Accents: They’re Not Just Punctuation

AccentsBlog

Last week, I downloaded an intriguing New York passenger list. To my surprise, the customs agent wrote the names and places in German—in beautiful, old Gothic script including letters and diacritics specific to the German alphabet. A batch like this creates some questions:  Am I supposed to index letters like ü and ß? Are accents and umlauts considered punctuation or not? If I should index them, then how do I do it?

The short answer is to index them. Accents, umlauts, and other diacritical marks are part of the letter or character, not separate punctuation. The indexing program includes features to help you index these necessary special characters.

Diacritical marks often change the meaning of words and even create new letters. In Spanish, papá means dad, but papa means potato. In French, congrès means congress, but congres means eels. In Swedish, ö is the 29th letter of the alphabet, completely separate from the letter o. You won’t find Örebro listed next to Oskarshamn in a list of Swedish towns.

To index special characters, you have several choices:

  • Use the International Characters icon
    FamilySearch indexing, International Characters Icon
    . To learn more, refer to the indexing user guide.
  • Use your computer’s Character Map
    Character Map Icon
     (or Character Palette), or change the keyboard input language.
  • Use shortcuts. For example, to get the letter ñ, press Alt+0241 (for PC) or Alt+N+N (for Mac).

If you still feel unsure about indexing unfamiliar characters, here are nine tips to remember:

  1. Get help. FamilySearch and local indexing administrators can help answer your questions, and so can the indexing community on the Facebook page or other online community forums and groups.
  2. Look for clues. Use other information on the document to determine the origin of the names, such as the places of birth or nationalities.
  3. Use Google. Search online for alphabets for different languages. For example, a search for the Hawaiian alphabet reveals that it only has 13 letters, including one called 'okina which appears simply as '.
  4. Type what you see. If you struggle to decipher the writing and other resources don’t help, fall back on one of our favorite basic indexing guidelines, and type what you see.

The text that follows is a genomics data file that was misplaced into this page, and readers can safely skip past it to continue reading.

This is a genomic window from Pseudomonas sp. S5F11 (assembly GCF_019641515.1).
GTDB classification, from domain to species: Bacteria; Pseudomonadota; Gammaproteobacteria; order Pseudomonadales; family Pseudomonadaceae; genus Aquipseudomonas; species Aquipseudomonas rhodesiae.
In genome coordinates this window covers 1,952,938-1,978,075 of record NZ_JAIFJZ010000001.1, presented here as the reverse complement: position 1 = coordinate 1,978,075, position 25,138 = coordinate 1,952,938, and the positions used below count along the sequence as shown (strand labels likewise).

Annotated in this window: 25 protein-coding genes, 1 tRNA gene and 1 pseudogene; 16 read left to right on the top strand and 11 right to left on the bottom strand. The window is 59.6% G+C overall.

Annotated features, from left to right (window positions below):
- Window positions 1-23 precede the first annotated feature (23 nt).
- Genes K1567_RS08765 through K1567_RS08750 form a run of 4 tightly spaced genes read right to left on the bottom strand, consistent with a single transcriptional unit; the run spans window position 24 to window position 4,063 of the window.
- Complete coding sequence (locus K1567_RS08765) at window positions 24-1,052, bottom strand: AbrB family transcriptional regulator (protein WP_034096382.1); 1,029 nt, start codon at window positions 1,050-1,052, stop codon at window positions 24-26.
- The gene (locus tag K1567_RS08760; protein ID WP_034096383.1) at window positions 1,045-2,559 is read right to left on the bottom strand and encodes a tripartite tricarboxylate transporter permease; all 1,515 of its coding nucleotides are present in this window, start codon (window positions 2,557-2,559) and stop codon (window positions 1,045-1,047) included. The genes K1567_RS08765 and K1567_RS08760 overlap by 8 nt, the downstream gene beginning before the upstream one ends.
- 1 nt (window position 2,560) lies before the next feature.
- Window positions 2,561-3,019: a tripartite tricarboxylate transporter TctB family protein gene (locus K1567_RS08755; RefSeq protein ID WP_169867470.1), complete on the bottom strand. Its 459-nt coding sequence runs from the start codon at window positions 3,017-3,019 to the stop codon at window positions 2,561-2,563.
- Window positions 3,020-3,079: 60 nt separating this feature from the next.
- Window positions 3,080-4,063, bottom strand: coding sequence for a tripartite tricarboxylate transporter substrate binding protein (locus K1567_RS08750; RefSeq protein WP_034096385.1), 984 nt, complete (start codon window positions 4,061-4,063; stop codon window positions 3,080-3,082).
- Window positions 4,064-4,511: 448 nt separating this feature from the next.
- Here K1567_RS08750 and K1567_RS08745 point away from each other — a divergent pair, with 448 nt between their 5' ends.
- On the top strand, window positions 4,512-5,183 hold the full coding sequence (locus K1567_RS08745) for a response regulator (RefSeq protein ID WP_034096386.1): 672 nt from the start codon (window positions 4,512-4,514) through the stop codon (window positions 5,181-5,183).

• Also, if a diacritic is lacking or added in where it seems odd, still type what you see when it comes to names. For example, if François is written as Francois, index the name as Francois. Don’t correct the spelling of names. Though, most of the time, you can correct the spelling of place names. Review the field helps to know when corrections are okay.
  5. Use wildcards. If you cannot decipher an international character, use a question mark (?) to replace one letter. If you cannot decipher multiple international characters in a row, use an asterisk (*).
  6. Arbitrate your native language. As an arbitrator, the indexers and researchers rely on you to get the answers right. Your arbitration time and skills are vital to the indexing effort, but if you don’t know the language, please don’t arbitrate the batch.
  7. Have patience with arbitrators. Even experienced arbitrators have to make tough decisions. Many times, both indexers give great answers, but even a slight difference forces the arbitrator to choose. No matter what, continue to follow the instructions, and do your best indexing work.
  8. Learn to read new languages. FamilySearch provides many handwriting tutorials to help you learn new skills. It will take time, patience, and dedication, but you can learn to read a new language. Don’t get discouraged; ask for help often.
  9. Return the batch. You can return batches for other indexers to complete if you don’t feel up to the task—no penalty to you.

Diacritics and a world full of languages can give your indexing experience some variety and spice. Just remember to index languages familiar to you and include accents, umlauts, and other diacritics whenever they are present, but do not index punctuation like periods, commas, and parenthesis. There’s always help available if you have questions. Happy indexing!

About the Author